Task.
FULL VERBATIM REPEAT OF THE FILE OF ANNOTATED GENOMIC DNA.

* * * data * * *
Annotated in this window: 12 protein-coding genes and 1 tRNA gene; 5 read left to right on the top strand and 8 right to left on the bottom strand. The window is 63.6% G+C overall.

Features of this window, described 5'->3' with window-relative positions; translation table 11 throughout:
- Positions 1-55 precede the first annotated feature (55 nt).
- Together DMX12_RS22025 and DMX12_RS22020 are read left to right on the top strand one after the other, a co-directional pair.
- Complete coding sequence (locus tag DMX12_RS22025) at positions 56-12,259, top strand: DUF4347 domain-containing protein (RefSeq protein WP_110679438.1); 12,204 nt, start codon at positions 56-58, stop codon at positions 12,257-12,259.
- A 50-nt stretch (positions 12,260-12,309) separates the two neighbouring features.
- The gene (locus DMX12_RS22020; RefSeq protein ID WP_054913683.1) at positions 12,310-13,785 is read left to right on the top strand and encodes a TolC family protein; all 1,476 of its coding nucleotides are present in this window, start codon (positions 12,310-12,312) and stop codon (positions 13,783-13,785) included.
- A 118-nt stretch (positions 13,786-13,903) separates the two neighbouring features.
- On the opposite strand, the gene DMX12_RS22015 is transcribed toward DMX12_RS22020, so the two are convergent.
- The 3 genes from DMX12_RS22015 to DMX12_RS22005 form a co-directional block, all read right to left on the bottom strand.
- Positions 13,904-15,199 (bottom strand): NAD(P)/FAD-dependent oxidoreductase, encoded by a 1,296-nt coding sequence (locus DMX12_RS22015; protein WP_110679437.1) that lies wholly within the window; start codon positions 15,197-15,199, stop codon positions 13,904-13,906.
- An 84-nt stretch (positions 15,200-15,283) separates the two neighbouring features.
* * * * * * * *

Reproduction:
Annotated in this window: 12 protein-coding genes and 1 tRNA gene; 5 read left to right on the top strand and 8 right to left on the bottom strand. The window is 63.6% G+C overall.

Features of this window, described 5'->3' with window-relative positions; translation table 11 throughout:
- Positions 1-55 precede the first annotated feature (55 nt).
- Together DMX12_RS22025 and DMX12_RS22020 are read left to right on the top strand one after the other, a co-directional pair.
- Complete coding sequence (locus tag DMX12_RS22025) at positions 56-12,259, top strand: DUF4347 domain-containing protein (RefSeq protein WP_110679438.1); 12,204 nt, start codon at positions 56-58, stop codon at positions 12,257-12,259.
- A 50-nt stretch (positions 12,260-12,309) separates the two neighbouring features.
- The gene (locus DMX12_RS22020; RefSeq protein ID WP_054913683.1) at positions 12,310-13,785 is read left to right on the top strand and encodes a TolC family protein; all 1,476 of its coding nucleotides are present in this window, start codon (positions 12,310-12,312) and stop codon (positions 13,783-13,785) included.
- A 118-nt stretch (positions 13,786-13,903) separates the two neighbouring features.
- On the opposite strand, the gene DMX12_RS22015 is transcribed toward DMX12_RS22020, so the two are convergent.
- The 3 genes from DMX12_RS22015 to DMX12_RS22005 form a co-directional block, all read right to left on the bottom strand.
- Positions 13,904-15,199 (bottom strand): NAD(P)/FAD-dependent oxidoreductase, encoded by a 1,296-nt coding sequence (locus DMX12_RS22015; protein WP_110679437.1) that lies wholly within the window; start codon positions 15,197-15,199, stop codon positions 13,904-13,906.
- An 84-nt stretch (positions 15,200-15,283) separates the two neighbouring features.